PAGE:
How do you troubleshoot your OSI model?

By paradimes ·
Just curious what the masses do in general for troubleshooting?

Do you troubleshoot downward, starting with the application or start at transport working your way up?

For me, it depends on the customer and if the trouble is reported from an admin rep or tech rep, so the trouble description is wildly ambiguous.

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santeewelding is the

by ComputerCookie In reply to How do you troubleshoot y ...

expert in this area, I'd suggest you ask him.

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by seanferd In reply to santeewelding is the

Oh. Oh. Oh.


Oh, my.

Someone ring him for an answer, please. My desire to see this is overwhelming.

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Like the man said

by santeewelding In reply to Oh.

Wildly ambiguous.

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by seanferd In reply to Like the man said

I must confess I'm somehow disappointed with that answer, though it is a good one.

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by santeewelding In reply to Oh?

Came closest to addressing me directly. Being that it was you, and being that animadversion was my other purpose, I constructed the answer as such.

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'Twas fine.

by seanferd In reply to Yours

And I have no right to expect a reply with any particular entertainment value, but to take such as it comes. Strangely, it did seem to me that that you did eschew animadversion, so my grokbox may just be misaligned.

Truthfully, I did not expect to see a reply at all, so you did surprise me a bit simply by making an appearance in this thread. Nice to see you again.

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by santeewelding In reply to 'Twas fine.

Were you able to track my clicks, you would see I am here ghost-like, without necessarily commenting, in near every Question, no matter how arcane -- in fact, the more arcane the better. Goes for trifling, too.

OSI, however, is neither arcane nor trifling to me. I took coursework and testing on the layers at Phoenix University. I know its importance enough to follow here.

It's what drew me to the original post, before the remark by what's-his-face, who does appear to track my clicks.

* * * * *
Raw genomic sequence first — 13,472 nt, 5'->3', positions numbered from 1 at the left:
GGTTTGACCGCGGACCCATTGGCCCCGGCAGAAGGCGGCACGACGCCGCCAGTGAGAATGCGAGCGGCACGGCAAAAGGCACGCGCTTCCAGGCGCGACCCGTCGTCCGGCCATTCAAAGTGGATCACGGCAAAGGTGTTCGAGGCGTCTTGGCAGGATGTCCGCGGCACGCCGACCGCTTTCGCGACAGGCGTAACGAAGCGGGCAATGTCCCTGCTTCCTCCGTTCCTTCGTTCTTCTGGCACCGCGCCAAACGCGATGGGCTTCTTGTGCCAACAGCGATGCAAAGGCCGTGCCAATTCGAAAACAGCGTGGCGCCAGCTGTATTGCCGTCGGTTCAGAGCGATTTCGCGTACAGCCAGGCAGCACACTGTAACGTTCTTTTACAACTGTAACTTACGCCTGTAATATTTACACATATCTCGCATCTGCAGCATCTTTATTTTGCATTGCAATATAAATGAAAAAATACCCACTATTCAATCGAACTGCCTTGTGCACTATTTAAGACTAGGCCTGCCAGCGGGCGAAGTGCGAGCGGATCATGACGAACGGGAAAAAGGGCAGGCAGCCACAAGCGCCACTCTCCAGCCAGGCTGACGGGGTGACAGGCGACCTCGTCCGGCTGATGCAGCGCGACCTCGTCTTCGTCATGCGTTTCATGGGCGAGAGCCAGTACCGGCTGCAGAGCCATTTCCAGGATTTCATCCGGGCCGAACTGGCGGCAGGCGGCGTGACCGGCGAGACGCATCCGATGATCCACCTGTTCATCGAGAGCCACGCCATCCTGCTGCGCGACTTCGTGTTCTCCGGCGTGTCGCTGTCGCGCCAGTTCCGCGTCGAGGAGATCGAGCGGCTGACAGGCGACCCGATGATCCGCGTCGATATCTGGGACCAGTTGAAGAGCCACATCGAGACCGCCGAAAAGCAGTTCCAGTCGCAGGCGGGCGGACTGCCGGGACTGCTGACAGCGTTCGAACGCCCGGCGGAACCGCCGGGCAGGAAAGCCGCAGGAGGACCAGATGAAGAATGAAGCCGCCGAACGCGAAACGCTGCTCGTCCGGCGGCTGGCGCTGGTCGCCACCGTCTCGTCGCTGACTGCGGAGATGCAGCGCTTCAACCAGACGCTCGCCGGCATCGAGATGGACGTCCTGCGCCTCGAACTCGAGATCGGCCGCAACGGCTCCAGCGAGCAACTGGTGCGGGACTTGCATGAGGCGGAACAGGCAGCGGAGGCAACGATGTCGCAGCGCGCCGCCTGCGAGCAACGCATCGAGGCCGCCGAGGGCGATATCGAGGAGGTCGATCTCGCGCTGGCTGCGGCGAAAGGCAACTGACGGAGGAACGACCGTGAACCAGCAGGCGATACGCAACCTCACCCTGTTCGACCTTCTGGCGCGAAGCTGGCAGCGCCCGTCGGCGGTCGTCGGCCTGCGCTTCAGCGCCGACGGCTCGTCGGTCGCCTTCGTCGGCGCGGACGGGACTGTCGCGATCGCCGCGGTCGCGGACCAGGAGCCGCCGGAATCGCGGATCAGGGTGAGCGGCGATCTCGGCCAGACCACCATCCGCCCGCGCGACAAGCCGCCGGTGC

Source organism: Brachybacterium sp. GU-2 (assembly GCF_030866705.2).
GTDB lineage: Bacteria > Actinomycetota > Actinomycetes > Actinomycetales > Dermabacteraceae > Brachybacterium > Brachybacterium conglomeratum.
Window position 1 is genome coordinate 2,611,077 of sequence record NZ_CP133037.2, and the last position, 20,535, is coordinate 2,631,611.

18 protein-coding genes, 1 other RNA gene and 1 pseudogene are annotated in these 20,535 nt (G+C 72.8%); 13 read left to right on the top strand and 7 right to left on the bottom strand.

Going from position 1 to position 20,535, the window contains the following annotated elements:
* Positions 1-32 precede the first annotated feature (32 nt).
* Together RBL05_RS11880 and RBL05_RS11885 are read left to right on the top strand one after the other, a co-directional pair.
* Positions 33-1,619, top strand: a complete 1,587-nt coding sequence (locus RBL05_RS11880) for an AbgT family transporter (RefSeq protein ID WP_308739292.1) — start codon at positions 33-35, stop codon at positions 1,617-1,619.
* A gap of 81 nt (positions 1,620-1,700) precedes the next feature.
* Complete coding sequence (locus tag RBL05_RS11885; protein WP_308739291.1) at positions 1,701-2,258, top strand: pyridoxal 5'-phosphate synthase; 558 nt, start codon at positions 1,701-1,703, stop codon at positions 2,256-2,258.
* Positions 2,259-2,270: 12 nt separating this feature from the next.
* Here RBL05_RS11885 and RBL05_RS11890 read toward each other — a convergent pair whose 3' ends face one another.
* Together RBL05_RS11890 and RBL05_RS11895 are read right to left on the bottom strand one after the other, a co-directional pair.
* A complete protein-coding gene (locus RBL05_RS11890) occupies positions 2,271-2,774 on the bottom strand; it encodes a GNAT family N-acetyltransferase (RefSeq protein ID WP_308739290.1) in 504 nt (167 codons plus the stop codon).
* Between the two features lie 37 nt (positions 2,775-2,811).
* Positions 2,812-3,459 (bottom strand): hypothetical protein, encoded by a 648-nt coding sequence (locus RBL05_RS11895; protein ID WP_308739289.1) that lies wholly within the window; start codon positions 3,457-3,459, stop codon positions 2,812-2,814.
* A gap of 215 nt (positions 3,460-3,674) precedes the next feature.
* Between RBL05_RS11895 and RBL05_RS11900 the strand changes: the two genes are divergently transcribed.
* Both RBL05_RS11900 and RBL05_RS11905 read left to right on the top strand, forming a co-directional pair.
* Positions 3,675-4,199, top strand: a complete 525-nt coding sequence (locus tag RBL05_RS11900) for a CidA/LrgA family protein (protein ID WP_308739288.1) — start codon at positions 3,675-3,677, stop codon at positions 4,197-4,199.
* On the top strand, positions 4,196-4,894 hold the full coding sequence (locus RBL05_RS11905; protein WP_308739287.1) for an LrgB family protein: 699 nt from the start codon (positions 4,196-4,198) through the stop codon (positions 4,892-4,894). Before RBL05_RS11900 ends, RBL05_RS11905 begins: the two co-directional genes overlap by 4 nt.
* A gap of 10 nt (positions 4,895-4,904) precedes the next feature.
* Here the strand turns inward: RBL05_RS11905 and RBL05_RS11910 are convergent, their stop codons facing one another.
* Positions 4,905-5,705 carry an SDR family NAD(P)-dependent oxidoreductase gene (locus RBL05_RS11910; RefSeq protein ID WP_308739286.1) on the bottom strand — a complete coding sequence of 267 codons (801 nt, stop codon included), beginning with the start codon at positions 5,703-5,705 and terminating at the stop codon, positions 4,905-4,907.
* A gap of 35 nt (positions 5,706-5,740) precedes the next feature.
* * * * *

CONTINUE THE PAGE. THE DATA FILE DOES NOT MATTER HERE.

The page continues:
I hope paradimes is able to get answers to his question. Unlike my cursory study, you (all) both know and do troubleshoot on the basis of "up" and/or "down". I am interested in precisely how.

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Depends on the problem

by jfuller05 In reply to How do you troubleshoot y ...

A user can't print to a networked printer, if the NIC shows activity, then you can set aside both the Physical layer (layer 1) and Data Link layer (layer 2) and go straight to the Network layer (layer 3). If the user's computer has a proper IP address, then Layer 3 is done and you can move on up to check other layers to solve the problem.
Programmers Dare Not Throw Salty Pretzels Away

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Yes it does

by johnm In reply to Depends on the problem

When it isn't clear what layer the problem is at (from the symptoms) I try to start in the middle and go up or down as the initial check indicates. Using the example of the networked printer problem in a remote building, I start off knowing that the building is probably on-line because failure of a bridgehead switch generates audible alarms from our network monitoring software.

Our network printers have static addresses and I can pull up a spreadsheet with all the IP Addresses tied to building and room number. If I enter the IP address in my browser and get a web admin screen showing printer condition/status that confirms all the lower levels are good and I may see that the printer is out of paper or has low toner. If I don't see any obvious problems, I'll check the print server queues with a Remote Desktop connection to see if more than one queue is having problems. That might call for restarting Print Services to see if that clears a bigger problem than reported, or maybe indicates that a hung print job needs to be restarted or deleted on the one queue.

If I can't get there with the web browser, it is a lower level problem that I'd tackle by trying a ping from the command prompt. If I can ping, I'd try to telnet to the IP address of the NIC to see if it is operating.

If I don't get a good ping, I'd (no groans, now) walk over to the Apple Admin workstation and use Apple Remote Desktop to get a list of all the active IP addresses on the appropriate VLAN and check to see which printers are on (from our designated printer range). If the IP isn't active, I'll probably have to walk over to see if the printer is turned off, the local circuit breaker has tripped, the data cable is unplugged, or try to print a configuration page to see if the NIC has lost its IP address.

The Layer 0 problems require a bit more work, like the call from a secretary that her computer wasn't booting up. When she was asked for the State Tag number (our asset accounting tag) of the system she said that she couldn't find it because the room lights were off. The electrical service panel for about a quarter of the building had its main breaker trip, but her problem was that the computer wouldn't boot.

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by santeewelding In reply to Yes it does

Perfect degree of droll.

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